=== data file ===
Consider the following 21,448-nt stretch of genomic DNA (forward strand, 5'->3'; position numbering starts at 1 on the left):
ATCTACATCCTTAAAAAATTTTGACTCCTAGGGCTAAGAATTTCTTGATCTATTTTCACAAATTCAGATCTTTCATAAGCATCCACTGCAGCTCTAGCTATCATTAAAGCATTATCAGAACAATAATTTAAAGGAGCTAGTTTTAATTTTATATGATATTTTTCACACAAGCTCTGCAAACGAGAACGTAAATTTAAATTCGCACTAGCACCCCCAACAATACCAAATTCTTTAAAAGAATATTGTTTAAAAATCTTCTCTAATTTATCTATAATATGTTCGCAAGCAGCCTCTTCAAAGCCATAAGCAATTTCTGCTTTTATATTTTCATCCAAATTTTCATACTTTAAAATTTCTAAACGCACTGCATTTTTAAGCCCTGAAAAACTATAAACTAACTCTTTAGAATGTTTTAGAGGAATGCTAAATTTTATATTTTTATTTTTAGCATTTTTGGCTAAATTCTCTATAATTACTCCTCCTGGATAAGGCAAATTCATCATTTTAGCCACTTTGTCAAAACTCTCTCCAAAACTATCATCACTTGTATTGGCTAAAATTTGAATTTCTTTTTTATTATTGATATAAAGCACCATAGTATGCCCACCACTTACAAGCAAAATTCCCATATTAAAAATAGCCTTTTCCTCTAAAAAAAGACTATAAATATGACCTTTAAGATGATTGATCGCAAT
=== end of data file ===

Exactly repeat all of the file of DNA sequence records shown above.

Consider the following 21,448-nt stretch of genomic DNA (forward strand, 5'->3'; position numbering starts at 1 on the left):
ATCTACATCCTTAAAAAATTTTGACTCCTAGGGCTAAGAATTTCTTGATCTATTTTCACAAATTCAGATCTTTCATAAGCATCCACTGCAGCTCTAGCTATCATTAAAGCATTATCAGAACAATAATTTAAAGGAGCTAGTTTTAATTTTATATGATATTTTTCACACAAGCTCTGCAAACGAGAACGTAAATTTAAATTCGCACTAGCACCCCCAACAATACCAAATTCTTTAAAAGAATATTGTTTAAAAATCTTCTCTAATTTATCTATAATATGTTCGCAAGCAGCCTCTTCAAAGCCATAAGCAATTTCTGCTTTTATATTTTCATCCAAATTTTCATACTTTAAAATTTCTAAACGCACTGCATTTTTAAGCCCTGAAAAACTATAAACTAACTCTTTAGAATGTTTTAGAGGAATGCTAAATTTTATATTTTTATTTTTAGCATTTTTGGCTAAATTCTCTATAATTACTCCTCCTGGATAAGGCAAATTCATCATTTTAGCCACTTTGTCAAAACTCTCTCCAAAACTATCATCACTTGTATTGGCTAAAATTTGAATTTCTTTTTTATTATTGATATAAAGCACCATAGTATGCCCACCACTTACAAGCAAAATTCCCATATTAAAAATAGCCTTTTCCTCTAAAAAAAGACTATAAATATGACCTTTAAGATGATTGATCGCAAT